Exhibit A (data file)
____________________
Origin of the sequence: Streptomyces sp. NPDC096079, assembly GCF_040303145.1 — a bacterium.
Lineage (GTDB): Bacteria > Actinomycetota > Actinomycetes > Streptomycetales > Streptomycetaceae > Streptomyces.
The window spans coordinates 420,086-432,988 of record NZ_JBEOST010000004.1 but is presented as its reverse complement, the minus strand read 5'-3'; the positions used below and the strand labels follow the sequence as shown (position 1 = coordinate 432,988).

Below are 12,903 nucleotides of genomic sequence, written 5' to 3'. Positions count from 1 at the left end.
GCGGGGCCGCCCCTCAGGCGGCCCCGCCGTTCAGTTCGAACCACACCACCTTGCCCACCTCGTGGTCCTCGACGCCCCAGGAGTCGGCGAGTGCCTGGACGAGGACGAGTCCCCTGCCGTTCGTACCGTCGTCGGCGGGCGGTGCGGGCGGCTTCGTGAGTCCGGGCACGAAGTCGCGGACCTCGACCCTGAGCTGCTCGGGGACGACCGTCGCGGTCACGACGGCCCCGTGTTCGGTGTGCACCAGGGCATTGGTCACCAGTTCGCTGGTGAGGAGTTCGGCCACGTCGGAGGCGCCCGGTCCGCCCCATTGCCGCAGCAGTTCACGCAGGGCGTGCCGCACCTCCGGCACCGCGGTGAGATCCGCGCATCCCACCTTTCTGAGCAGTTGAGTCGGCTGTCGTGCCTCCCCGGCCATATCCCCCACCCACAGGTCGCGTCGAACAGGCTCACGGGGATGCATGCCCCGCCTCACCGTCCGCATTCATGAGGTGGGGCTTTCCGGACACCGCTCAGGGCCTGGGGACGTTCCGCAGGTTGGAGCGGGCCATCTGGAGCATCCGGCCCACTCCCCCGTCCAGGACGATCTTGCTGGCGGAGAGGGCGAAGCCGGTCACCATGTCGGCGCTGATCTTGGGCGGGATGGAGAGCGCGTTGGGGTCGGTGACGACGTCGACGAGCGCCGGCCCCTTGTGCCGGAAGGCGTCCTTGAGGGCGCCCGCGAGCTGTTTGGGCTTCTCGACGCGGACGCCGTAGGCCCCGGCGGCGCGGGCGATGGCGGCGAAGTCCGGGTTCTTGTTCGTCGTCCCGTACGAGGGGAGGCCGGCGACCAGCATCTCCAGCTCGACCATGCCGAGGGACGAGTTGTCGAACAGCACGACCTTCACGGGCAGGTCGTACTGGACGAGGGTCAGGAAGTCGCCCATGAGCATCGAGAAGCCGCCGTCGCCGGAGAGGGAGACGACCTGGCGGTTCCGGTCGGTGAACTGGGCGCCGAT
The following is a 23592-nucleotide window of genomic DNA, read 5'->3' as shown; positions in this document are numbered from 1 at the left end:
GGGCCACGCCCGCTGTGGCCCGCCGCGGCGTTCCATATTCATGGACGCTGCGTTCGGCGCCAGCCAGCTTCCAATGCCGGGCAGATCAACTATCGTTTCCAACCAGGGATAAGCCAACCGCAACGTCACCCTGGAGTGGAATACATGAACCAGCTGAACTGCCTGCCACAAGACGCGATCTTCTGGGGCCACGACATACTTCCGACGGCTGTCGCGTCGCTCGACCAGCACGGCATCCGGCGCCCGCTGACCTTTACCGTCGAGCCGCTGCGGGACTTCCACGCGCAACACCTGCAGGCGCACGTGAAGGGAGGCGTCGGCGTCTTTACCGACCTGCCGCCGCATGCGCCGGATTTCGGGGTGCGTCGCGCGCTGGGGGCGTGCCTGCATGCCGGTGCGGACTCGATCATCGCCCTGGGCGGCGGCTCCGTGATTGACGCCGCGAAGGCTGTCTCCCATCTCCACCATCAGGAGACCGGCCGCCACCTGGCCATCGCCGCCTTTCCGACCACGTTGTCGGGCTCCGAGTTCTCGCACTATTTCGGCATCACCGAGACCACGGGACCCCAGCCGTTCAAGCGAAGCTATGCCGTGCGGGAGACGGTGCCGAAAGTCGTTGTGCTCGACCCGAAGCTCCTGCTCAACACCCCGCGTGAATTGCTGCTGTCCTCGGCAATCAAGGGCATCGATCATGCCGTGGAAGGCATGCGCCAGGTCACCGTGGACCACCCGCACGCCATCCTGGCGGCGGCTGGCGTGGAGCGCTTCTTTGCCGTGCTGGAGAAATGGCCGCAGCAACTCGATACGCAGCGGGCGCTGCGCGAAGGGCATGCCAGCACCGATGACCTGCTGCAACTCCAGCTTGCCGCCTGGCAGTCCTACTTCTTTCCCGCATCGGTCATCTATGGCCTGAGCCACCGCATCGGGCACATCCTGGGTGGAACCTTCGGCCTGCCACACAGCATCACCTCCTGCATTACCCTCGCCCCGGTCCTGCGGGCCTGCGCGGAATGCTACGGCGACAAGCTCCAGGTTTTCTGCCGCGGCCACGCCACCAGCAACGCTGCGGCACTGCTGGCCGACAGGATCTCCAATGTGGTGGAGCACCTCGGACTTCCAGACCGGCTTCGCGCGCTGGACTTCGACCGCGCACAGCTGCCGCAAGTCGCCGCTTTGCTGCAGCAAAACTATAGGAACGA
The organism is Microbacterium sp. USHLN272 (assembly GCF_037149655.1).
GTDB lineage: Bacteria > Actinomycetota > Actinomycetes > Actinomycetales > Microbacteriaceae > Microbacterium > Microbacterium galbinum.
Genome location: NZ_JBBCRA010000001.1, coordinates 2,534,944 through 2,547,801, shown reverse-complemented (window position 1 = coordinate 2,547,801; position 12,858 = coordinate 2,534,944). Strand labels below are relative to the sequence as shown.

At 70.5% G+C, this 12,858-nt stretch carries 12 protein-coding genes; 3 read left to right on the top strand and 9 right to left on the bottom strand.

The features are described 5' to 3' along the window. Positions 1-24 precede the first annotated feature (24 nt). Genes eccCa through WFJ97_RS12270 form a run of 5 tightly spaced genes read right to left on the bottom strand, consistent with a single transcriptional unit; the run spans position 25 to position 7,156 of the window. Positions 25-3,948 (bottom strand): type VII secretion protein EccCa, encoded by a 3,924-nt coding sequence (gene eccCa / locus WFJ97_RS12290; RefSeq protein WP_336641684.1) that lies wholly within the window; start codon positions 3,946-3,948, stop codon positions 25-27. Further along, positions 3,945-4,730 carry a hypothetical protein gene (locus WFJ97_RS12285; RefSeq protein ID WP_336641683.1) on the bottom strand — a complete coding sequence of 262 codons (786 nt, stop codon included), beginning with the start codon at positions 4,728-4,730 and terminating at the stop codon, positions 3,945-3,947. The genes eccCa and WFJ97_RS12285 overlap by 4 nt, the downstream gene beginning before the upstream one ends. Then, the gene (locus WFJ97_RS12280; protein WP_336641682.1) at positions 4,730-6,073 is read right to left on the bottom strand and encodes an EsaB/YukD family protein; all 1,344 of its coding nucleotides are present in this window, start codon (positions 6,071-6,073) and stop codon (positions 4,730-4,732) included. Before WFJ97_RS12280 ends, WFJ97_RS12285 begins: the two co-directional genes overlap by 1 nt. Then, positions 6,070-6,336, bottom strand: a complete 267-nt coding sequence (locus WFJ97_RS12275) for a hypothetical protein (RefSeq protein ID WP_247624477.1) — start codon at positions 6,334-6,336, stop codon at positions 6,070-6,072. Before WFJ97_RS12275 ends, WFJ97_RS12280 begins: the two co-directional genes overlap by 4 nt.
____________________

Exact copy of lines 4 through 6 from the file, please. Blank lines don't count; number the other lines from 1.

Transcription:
Below are 12,903 nucleotides of genomic sequence, written 5' to 3'. Positions count from 1 at the left end.
GCGGGGCCGCCCCTCAGGCGGCCCCGCCGTTCAGTTCGAACCACACCACCTTGCCCACCTCGTGGTCCTCGACGCCCCAGGAGTCGGCGAGTGCCTGGACGAGGACGAGTCCCCTGCCGTTCGTACCGTCGTCGGCGGGCGGTGCGGGCGGCTTCGTGAGTCCGGGCACGAAGTCGCGGACCTCGACCCTGAGCTGCTCGGGGACGACCGTCGCGGTCACGACGGCCCCGTGTTCGGTGTGCACCAGGGCATTGGTCACCAGTTCGCTGGTGAGGAGTTCGGCCACGTCGGAGGCGCCCGGTCCGCCCCATTGCCGCAGCAGTTCACGCAGGGCGTGCCGCACCTCCGGCACCGCGGTGAGATCCGCGCATCCCACCTTTCTGAGCAGTTGAGTCGGCTGTCGTGCCTCCCCGGCCATATCCCCCACCCACAGGTCGCGTCGAACAGGCTCACGGGGATGCATGCCCCGCCTCACCGTCCGCATTCATGAGGTGGGGCTTTCCGGACACCGCTCAGGGCCTGGGGACGTTCCGCAGGTTGGAGCGGGCCATCTGGAGCATCCGGCCCACTCCCCCGTCCAGGACGATCTTGCTGGCGGAGAGGGCGAAGCCGGTCACCATGTCGGCGCTGATCTTGGGCGGGATGGAGAGCGCGTTGGGGTCGGTGACGACGTCGACGAGCGCCGGCCCCTTGTGCCGGAAGGCGTCCTTGAGGGCGCCCGCGAGCTGTTTGGGCTTCTCGACGCGGACGCCGTAGGCCCCGGCGGCGCGGGCGATGGCGGCGAAGTCCGGGTTCTTGTTCGTCGTCCCGTACGAGGGGAGGCCGGCGACCAGCATCTCCAGCTCGACCATGCCGAGGGACGAGTTGTCGAACAGCACGACCTTCACGGGCAGGTCGTACTGGACGAGGGTCAGGAAGTCGCCCATGAGCATCGAGAAGCCGCCGTCGCCGGAGAGGGAGACGACCTGGCGGTTCCGGTCGGTGAACTGGGCGCCGAT
The following is a 23592-nucleotide window of genomic DNA, read 5'->3' as shown; positions in this document are numbered from 1 at the left end: